Thursday, May 09, 2013

Maryland Sheep and Wool Festival 2013

If you live anywhere in Maryland, Virginia or Southern Pennsylvania and love all things wool-related, you have to go to the Maryland Sheep and Wool Festival the first weekend of May. I got up at an ungodly hour on Sunday, hoping to make an early start in order to get to the beginning of the "Sheep to Shawl" competition (which starts at 8.00 am for crying out loud!) but sadly didn't get out of the house until after 9.00. The morning started out cool and grey but the day turned beautiful - warm (but not too hot) and beautifully sunny. I understand that some years it's cold and rainy and others it's broiling, (last year was close and sticky) but this year was perfect. I did get there earlier than I did last year so although still had to park in a paddock, it wasn't the north forty.

Fortunately the Sheep to Shawl contestants were hard at it when I got there so I watched them for a while. They start by shearing a sheep (which someday I'll manage to be there in time for) and then part of the team prepares the fleece, passes it to the spinners who then pass it to the weaver to turn into the requisite shawl. They come to the competition with the warp (the long threads through which the spun wool is woven) already on the loom and then weave in the wool as it's spun.  There were four teams, all with different themes: one was "Gone Fishing", one "Garden Party" one all wore blue pjs with sheep on them, and one was dressed in Civil War garb. By the time I came back around to that section of the fair again they were done so I didn't get to see the finished articles but I understand that the Garden Party group won,
 with the Civil War ladies coming in second.
I'd had a look at the list of vendors before I went so I headed straight to the main pavilion where The Verdant Gryphon (previously the Sanquine Gryphon), whose website I've been stalking for some time, and Miss Babs (whose stall is notoriously a madhouse at festivals) were located.
I found the Gryphon first and met the lovely and very helpful Jamie (wearing the Verdant Gryphon's latest pattern, "Balin", a gorgeous knitted coat inspired by "The Hobbit").

I spent an inordinate amount of time trying to decide firstly, whether I should buy two (fairly expensive) skeins at what was, after all, the first vendor I'd visited so far, and once I'd convinced myself I should, which yarns to buy and, even worse, what colours! Finally, after much picking up, fondling, and putting down, I bought a skein of Bugga! in this year's "Experimental Love Child" colourway and Mithril laceweight in the "A Fairy, Kersti & A View of a Meadow" colourway. I'm pretty sure I'll make myself a pair of socks from the Bugga! but will have to decide what to do with the Mithril. Of course that's part of the fun of new yarn.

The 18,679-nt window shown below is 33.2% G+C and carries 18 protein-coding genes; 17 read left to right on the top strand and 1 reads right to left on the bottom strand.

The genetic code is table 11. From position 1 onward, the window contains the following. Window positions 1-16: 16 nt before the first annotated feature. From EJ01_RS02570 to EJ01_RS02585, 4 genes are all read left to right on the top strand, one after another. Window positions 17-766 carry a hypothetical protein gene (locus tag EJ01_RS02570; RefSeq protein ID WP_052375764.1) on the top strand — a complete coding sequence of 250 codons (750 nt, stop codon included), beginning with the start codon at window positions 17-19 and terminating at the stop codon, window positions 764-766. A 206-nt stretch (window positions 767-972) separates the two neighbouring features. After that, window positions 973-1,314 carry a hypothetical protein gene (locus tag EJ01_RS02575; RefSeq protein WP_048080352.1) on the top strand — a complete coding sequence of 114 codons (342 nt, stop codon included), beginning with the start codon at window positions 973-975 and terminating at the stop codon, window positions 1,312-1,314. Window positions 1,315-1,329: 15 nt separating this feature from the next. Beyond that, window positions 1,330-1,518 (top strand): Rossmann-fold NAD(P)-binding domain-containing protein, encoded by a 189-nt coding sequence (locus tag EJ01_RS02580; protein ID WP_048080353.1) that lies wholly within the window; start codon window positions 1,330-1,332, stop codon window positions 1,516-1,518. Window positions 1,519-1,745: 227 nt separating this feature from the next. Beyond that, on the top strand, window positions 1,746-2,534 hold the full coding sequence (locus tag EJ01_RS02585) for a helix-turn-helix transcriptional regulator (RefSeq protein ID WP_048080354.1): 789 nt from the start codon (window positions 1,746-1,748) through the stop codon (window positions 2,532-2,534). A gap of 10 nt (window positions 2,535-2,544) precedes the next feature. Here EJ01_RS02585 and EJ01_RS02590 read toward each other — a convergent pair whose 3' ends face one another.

I then found the Miss Babs stall nearby, which was crowded but, according to a couple of people who'd been there on Saturday as well, not nearly as crazy-making as it had been the previous day. At least I could get INTO the stall. After much more yarn-fondling I found a gorgeous sock yarn called Tarte in tonal reds to make yet more red socks for my Beloved One. Once I'd finished with those two Must-Visits, I just enjoyed browsing the rest of the vendors. Everything sheep or wool related is sold at this event, from the sheep themselves, to tools for caring for them; from fleeces to spun yarn to finished products, and every tool you'd need to produce your finished product.
So there was a vendor who sold shepherd's crooks, others that sold spinning wheels,
uncountable booths offering fibre and yarn, and a few selling finished sweaters, hats or afghans.

There are also the sheep themed vendors
and a few frankly nothing-to-do-with-sheep-but-very-artsy vendors.
And there is of course, the food. In addition to the standard fair/festival food, there was sheep's milk products and (whisper) a lot of lamb. Look away now if you are squeamish and/or vegetarian.
When I had exhausted (read, exceeded) my day's budget for wooly goodness I bought myself a pit lamb sandwich and locally made rootbeer and sat in the shade to watch the end of the sheep judging. I particularly loved these two young ones looking earnest while the judges assessed their sheep.

 I went to the festival with a plan; a plan which involved sock yarn. Last year (about which more later) it was all about the spinning fibre, but this year I decided that as much as I love knitting socks, I haven't actually made many over the last year. So in the end, apart from the skein of Mithril, I got the Bugga!, the Miss Babs, a skein of Fiber Optic Yarns' Foot Notes in "Garnet", Blue Ridge Yarn's Footlights in "Mossy Hollow",  four skeins of a natural coloured wool/nylon sock yarn so I can experiment with dyeing this summer,  and...four tomato plants. I know, not exactly sheep or wool related, but they were there and I'd been wanting to buy some heirloom plants, so I got the "Mortgage Lifter" variety (4/$6). Apparently they produce prolifically - and I couldn't resist the name.

Now that I've spent all that money let's hope I do better about using it than last year's loot - twelve lots of spinning fibre I haven't touched since.

I'll try to dig out last year's fibre and take pictures of it, and this year's yarn, for the next post.

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